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Better Decision-Making with Improved Export to Excel and Connected PivotTables

Headshot of article author Ikechukwu Edeagu

Microsoft Excel is one of the most used data analysis tools across the globe and Power BI makes it easy for users to discover and connect to centralized, secure data shared with them directly within Microsoft Excel. This allows users to quickly access authoritative data in a tool they feel most comfortable working in, helps them quickly derive insights from their data, saves valuable time, and fosters an enhanced data culture.

Now I’m excited to share with you improvements made to the export to Excel experience and connected PivotTables in Excel for the web.

Improved Export to Excel Experience

For many organizations, Excel is the de facto exploratory data tool and no matter how simple or advanced a BI report is, users want to export data to Excel for analysis that supports the decision-making process. It is no wonder that one of the top 3 voted feature requests from the Power BI ideas community is improvements to the Export to Excel experience.

I’m pleased to announce today improvements to the Export to Excel experience for Power BI table and matrix visuals. Currently, when users export data to Excel from a table or matrix visual in the Power BI service, the exported data in Excel does not preserve the overall structure of the visual as the data output results in unpivoted rows and columns of data in Excel.

The new enhanced export experience includes a new, intuitive UI for the “Export data” dialog and a new export option, Data with current layout, which allows users to export data to Excel from a table or matrix visual while preserving the overall structure of that visual, number formatting, and expand collapse selections.

Animated GIF showing the new export experiences. It shows the new export dialog, the new data with current layout option, and demonstrates how an exported matrix looks when opened in Excel with this option.

We have started rolling out the export improvements and the public preview roll-out will complete in the coming weeks. With this availability, users would spend less time formatting data in Excel and focus on analyzing data that drives decision-making.

Enhanced Data Culture with Connected PivotTables in Excel for the web

Export to Excel is a great way to quickly work with Power BI data but if you need to keep your data updated then a connected experience is best because it is easy to refresh your data without leaving Excel. In connected Excel experiences, your data is automatically refreshed against authoritative data systems, and it is widely distributed through Power BI into Excel as datasets and organization data types. There are benefits to working with data in this connected way:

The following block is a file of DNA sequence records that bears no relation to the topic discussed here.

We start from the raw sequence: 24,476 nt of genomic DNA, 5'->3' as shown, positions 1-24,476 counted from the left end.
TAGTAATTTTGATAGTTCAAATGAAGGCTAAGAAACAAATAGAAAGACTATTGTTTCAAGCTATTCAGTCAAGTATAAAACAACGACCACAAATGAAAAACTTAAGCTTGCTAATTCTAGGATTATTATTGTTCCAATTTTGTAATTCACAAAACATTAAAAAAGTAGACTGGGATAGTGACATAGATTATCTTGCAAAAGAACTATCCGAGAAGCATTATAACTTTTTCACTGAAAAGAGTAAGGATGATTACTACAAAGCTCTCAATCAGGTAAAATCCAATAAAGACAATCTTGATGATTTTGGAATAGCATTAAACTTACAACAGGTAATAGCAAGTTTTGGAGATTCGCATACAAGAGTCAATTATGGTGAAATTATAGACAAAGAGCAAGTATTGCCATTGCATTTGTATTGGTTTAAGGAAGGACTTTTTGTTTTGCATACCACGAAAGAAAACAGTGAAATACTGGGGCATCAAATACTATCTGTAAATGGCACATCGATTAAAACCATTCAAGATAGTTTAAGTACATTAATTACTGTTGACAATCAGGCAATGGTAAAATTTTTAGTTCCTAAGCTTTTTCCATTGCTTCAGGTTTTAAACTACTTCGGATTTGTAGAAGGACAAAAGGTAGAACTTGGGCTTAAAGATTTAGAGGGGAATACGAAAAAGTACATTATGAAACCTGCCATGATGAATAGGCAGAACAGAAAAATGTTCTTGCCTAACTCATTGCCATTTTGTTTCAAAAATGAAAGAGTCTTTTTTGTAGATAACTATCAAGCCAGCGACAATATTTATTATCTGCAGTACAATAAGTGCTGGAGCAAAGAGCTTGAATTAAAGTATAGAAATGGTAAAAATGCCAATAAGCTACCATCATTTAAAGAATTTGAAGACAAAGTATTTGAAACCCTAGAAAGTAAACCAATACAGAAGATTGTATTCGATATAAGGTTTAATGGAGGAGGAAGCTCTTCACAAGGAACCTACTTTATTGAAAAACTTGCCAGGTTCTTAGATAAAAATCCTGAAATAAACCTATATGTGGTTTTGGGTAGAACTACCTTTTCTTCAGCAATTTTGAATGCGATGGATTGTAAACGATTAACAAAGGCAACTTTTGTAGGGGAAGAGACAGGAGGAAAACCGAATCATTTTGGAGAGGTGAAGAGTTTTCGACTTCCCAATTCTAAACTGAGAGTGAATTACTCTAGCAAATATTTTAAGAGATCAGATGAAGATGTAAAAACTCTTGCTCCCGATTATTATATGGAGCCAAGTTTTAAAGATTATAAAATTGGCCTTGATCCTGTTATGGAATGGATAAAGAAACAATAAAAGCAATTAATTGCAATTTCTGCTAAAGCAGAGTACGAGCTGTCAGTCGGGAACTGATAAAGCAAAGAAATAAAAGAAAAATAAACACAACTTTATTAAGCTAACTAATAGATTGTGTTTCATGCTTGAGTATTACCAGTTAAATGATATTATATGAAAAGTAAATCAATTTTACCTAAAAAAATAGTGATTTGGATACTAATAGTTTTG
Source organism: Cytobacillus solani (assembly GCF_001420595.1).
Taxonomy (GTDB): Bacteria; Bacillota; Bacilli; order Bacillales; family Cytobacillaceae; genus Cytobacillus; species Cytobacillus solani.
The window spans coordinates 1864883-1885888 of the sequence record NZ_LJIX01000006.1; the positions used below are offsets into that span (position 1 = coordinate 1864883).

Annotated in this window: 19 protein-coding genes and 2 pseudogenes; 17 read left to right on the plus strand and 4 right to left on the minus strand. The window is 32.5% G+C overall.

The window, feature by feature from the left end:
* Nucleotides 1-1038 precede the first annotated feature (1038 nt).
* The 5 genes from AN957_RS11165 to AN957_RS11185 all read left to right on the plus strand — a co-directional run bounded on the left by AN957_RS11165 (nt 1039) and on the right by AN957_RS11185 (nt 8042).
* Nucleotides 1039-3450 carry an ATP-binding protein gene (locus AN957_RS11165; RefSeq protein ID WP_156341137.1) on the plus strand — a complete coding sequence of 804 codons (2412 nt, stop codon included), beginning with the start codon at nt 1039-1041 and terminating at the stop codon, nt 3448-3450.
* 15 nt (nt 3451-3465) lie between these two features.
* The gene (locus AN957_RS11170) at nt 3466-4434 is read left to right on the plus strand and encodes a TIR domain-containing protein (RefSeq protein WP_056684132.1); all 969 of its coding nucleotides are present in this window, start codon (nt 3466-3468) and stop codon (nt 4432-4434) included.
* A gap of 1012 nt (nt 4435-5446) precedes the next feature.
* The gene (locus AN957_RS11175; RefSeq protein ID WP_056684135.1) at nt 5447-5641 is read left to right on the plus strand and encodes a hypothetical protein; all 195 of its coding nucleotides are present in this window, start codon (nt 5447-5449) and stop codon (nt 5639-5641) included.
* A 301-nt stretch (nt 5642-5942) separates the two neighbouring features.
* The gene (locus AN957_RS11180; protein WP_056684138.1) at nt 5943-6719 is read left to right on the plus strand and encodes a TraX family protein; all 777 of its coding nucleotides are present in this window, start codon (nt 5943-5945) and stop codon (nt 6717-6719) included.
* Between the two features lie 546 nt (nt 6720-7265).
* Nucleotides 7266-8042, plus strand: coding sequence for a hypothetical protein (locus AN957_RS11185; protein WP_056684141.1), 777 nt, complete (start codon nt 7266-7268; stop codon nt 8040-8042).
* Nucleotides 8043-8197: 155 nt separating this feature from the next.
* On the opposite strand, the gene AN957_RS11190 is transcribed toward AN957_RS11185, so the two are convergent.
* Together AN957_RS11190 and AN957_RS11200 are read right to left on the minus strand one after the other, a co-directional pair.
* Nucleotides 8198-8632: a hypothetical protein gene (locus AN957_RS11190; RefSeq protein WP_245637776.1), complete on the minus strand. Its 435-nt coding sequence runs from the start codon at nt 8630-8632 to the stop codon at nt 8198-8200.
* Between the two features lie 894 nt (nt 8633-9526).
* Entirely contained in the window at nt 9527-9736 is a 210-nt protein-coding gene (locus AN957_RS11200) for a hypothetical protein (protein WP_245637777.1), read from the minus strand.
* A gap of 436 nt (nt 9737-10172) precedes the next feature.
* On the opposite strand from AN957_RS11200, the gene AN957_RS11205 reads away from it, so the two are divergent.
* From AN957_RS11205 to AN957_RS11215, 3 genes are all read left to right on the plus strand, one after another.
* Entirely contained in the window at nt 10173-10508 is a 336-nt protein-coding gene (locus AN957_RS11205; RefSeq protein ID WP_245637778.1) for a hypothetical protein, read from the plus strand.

• Microsoft Information Protection (MIP) labels in Power BI applies to your data in Excel so that your data remains secure.
  • Connected and Refreshed: Quickly connect to Power BI data from Excel and easily refresh that data without leaving Excel ensuring your analysis stays up to date.
  • Easy Distribution: Easily share your analysis with others while ensuring they can update the data from inside Excel when needed.

To help enhance connected experiences for our users, we are excited to announce today that you’ll be able to create connected reports and visualizations from Power BI datasets directly in a web browser from a blank Excel for the web workbook. The feature has started rolling out and would soon be available to all eligible users.

Screenshot showing the From Power BI Dataset option available in Excel for the web's Insert PivotTable ribbon.

This announcement is a follow-up to the GA of connected PivotTables refresh in Excel for the web that allowed users to refresh connected PivotTables in Excel for the web. Now you can start your data journey in Excel from a web browser by easily connecting to Power BI data shared with you while keeping that data refreshed.

The above capability adds to our great collection of connected Excel features such as Analyze in Excel and Organization Data Types which are now available to all web and semi-annual Office subscribers.

Screenshot of the From Power BI (Microsoft) option in Excel desktop's Insert PivotTable menu.

Screenshot of Excel's Data Types gallery with the Products and Organization data types highlighted which represent featured tables in Power BI datasets.

Next Steps

We are excited to see how organizations combine the versatility of Excel with the unified governance and security standards of Power BI to derive better insights from their data and foster an enhanced data culture. We love to hear from you on how we can make Power BI and Excel better together so let us know in the comments or submit an idea.